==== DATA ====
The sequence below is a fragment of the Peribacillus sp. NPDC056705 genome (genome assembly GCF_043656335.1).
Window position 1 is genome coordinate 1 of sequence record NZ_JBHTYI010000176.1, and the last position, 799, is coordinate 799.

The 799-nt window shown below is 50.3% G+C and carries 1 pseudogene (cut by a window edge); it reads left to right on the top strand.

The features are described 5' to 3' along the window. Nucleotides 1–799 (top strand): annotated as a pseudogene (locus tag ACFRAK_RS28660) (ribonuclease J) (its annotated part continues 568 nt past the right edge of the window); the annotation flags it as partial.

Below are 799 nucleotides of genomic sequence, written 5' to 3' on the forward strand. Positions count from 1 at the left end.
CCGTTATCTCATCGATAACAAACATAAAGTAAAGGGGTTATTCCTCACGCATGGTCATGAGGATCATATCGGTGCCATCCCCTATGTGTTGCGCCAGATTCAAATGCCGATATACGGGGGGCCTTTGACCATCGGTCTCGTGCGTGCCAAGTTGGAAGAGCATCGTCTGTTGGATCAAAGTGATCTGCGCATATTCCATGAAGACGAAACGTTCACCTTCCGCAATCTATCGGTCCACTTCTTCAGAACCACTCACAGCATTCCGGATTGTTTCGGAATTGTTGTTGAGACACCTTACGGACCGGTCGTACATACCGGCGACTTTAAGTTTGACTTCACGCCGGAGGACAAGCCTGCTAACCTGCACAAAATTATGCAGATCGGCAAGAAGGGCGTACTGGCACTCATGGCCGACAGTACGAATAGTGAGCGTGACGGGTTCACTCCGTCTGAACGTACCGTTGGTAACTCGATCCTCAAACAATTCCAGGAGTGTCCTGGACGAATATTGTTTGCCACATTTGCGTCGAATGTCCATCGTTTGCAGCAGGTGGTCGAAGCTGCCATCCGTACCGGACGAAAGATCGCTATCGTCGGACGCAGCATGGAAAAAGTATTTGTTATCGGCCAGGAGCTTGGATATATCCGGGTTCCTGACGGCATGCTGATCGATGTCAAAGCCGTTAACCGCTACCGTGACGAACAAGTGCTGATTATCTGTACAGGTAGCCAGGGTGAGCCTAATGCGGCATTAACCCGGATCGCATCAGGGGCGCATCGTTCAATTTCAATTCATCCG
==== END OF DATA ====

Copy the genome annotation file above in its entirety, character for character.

The sequence below is a fragment of the Peribacillus sp. NPDC056705 genome (genome assembly GCF_043656335.1).
Window position 1 is genome coordinate 1 of sequence record NZ_JBHTYI010000176.1, and the last position, 799, is coordinate 799.

The 799-nt window shown below is 50.3% G+C and carries 1 pseudogene (cut by a window edge); it reads left to right on the top strand.

The features are described 5' to 3' along the window. Nucleotides 1–799 (top strand): annotated as a pseudogene (locus tag ACFRAK_RS28660) (ribonuclease J) (its annotated part continues 568 nt past the right edge of the window); the annotation flags it as partial.

Below are 799 nucleotides of genomic sequence, written 5' to 3' on the forward strand. Positions count from 1 at the left end.
CCGTTATCTCATCGATAACAAACATAAAGTAAAGGGGTTATTCCTCACGCATGGTCATGAGGATCATATCGGTGCCATCCCCTATGTGTTGCGCCAGATTCAAATGCCGATATACGGGGGGCCTTTGACCATCGGTCTCGTGCGTGCCAAGTTGGAAGAGCATCGTCTGTTGGATCAAAGTGATCTGCGCATATTCCATGAAGACGAAACGTTCACCTTCCGCAATCTATCGGTCCACTTCTTCAGAACCACTCACAGCATTCCGGATTGTTTCGGAATTGTTGTTGAGACACCTTACGGACCGGTCGTACATACCGGCGACTTTAAGTTTGACTTCACGCCGGAGGACAAGCCTGCTAACCTGCACAAAATTATGCAGATCGGCAAGAAGGGCGTACTGGCACTCATGGCCGACAGTACGAATAGTGAGCGTGACGGGTTCACTCCGTCTGAACGTACCGTTGGTAACTCGATCCTCAAACAATTCCAGGAGTGTCCTGGACGAATATTGTTTGCCACATTTGCGTCGAATGTCCATCGTTTGCAGCAGGTGGTCGAAGCTGCCATCCGTACCGGACGAAAGATCGCTATCGTCGGACGCAGCATGGAAAAAGTATTTGTTATCGGCCAGGAGCTTGGATATATCCGGGTTCCTGACGGCATGCTGATCGATGTCAAAGCCGTTAACCGCTACCGTGACGAACAAGTGCTGATTATCTGTACAGGTAGCCAGGGTGAGCCTAATGCGGCATTAACCCGGATCGCATCAGGGGCGCATCGTTCAATTTCAATTCATCCG